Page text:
For nearly a month, House Republican leaders said they expected about $1.5 trillion in spending cuts in exchange for a debt-ceiling increase. As of Friday, they presented an entirely different demand: the GOP wants Senate Democrats to draft a budget blueprint for the first time in a long while.
With this mind, I imagine Republicans were at least relatively pleased with what they heard from Sen. Chuck Schumer (D-N.Y.) on "Meet the Press" yesterday.
Schumer actually made a little news on the program, announcing that Senate Democrats will not only move forward on a budget plan -- he said "it's going to be a great opportunity for us" -- he added that the caucus has "always intended to do a budget this year." In other words, they're not doing this because the House GOP asked for it; they were prepared to write a budget blueprint anyway.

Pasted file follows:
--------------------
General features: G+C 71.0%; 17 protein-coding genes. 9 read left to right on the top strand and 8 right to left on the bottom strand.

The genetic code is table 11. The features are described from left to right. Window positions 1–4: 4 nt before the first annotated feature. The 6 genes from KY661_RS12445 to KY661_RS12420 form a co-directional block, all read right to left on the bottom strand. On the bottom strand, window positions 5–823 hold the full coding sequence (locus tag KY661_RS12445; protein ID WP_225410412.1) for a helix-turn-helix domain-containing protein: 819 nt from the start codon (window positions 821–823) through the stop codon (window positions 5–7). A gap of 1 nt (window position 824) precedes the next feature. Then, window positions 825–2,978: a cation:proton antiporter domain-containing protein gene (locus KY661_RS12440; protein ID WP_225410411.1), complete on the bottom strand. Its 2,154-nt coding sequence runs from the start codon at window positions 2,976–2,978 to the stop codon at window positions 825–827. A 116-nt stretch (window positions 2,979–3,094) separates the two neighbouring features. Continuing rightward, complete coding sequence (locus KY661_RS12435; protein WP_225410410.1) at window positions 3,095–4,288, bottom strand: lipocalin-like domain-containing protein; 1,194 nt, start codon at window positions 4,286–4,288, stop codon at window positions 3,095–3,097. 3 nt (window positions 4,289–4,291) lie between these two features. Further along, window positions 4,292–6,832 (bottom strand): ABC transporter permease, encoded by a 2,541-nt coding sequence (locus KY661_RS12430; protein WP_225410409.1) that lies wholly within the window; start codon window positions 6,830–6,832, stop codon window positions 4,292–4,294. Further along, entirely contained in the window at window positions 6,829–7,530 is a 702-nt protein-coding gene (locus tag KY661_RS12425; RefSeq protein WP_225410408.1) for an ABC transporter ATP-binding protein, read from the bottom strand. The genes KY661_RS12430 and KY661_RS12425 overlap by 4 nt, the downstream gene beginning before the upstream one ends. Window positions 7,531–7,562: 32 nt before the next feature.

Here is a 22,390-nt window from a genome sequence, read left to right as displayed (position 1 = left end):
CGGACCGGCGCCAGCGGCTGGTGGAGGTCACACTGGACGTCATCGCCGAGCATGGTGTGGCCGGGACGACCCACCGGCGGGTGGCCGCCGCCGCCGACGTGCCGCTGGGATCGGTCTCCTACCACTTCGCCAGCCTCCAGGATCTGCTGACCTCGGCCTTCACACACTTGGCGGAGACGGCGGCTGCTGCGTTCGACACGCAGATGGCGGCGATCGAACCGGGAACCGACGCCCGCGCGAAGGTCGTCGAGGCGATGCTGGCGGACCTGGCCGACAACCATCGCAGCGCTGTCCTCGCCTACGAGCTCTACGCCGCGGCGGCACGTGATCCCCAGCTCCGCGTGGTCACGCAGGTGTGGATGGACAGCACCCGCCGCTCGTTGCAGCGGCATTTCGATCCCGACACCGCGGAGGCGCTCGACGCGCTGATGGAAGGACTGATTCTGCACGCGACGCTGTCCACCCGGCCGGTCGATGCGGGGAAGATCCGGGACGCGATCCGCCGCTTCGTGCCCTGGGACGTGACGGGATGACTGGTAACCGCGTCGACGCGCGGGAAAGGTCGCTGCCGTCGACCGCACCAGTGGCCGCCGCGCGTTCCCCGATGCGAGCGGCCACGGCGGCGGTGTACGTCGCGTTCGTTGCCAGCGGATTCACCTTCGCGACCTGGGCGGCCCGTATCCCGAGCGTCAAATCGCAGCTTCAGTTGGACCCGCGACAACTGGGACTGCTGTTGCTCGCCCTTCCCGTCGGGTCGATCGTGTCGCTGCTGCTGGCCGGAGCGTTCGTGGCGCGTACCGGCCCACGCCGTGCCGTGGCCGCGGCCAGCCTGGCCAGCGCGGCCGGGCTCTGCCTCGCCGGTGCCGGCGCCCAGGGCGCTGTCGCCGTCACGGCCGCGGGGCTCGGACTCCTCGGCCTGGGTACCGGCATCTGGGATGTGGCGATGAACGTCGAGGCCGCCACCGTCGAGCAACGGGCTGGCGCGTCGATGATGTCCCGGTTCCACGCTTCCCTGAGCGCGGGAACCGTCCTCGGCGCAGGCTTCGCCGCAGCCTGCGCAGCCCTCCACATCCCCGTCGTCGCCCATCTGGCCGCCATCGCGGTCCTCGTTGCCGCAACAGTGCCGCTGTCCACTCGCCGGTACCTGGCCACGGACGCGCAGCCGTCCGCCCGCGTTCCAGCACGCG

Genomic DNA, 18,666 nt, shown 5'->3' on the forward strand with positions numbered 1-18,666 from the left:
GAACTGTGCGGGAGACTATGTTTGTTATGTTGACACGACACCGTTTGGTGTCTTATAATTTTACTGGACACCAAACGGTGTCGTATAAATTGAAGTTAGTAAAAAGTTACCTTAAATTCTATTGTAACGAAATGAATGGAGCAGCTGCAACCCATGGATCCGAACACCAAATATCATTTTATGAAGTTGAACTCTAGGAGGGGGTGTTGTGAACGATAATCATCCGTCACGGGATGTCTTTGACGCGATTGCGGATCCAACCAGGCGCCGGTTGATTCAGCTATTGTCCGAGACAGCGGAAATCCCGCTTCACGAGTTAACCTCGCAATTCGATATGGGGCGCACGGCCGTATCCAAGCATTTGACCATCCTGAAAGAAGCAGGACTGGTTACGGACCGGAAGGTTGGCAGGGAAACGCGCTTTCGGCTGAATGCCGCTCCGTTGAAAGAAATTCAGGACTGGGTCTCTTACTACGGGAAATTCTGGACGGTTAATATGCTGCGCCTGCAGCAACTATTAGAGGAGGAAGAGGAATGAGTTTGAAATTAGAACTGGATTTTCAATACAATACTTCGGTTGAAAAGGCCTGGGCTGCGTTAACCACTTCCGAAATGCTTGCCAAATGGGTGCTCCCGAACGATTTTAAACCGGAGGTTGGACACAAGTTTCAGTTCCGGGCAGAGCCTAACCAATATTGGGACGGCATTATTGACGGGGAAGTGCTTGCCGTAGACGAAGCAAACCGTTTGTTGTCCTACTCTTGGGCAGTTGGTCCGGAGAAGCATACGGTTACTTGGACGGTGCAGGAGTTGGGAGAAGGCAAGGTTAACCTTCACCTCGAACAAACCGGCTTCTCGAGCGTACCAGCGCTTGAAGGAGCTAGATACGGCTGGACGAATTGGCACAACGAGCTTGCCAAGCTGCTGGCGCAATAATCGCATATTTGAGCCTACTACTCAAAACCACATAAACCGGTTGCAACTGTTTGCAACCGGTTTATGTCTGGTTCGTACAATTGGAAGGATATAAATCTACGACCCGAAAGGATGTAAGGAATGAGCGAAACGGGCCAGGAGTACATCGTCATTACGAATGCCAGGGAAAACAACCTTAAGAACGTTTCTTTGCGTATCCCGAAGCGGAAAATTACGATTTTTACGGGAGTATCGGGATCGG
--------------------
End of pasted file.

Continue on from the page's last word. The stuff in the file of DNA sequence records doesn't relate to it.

In fact, Schumer sounded rather ambitious on this front, talking up a budget plan that will include tax reform and new revenues, while addressing looming sequestration cuts, all in advance of the March 1 deadline.
And what about the 60-vote threshold Senate Republicans apply to just about everything? It won't matter -- under budget reconciliation rules, the plan would not be subject to a filibuster, and could pass the chamber with 51 votes.
I can appreciate why this seems like inside baseball, but it's actually pretty important -- the efforts Schumer described yesterday are intended to not only cut off the sequester, but also avoid a government shutdown in the Spring if there's a compromise with the House. Suzy Khimm published a helpful summary of the larger budget picture.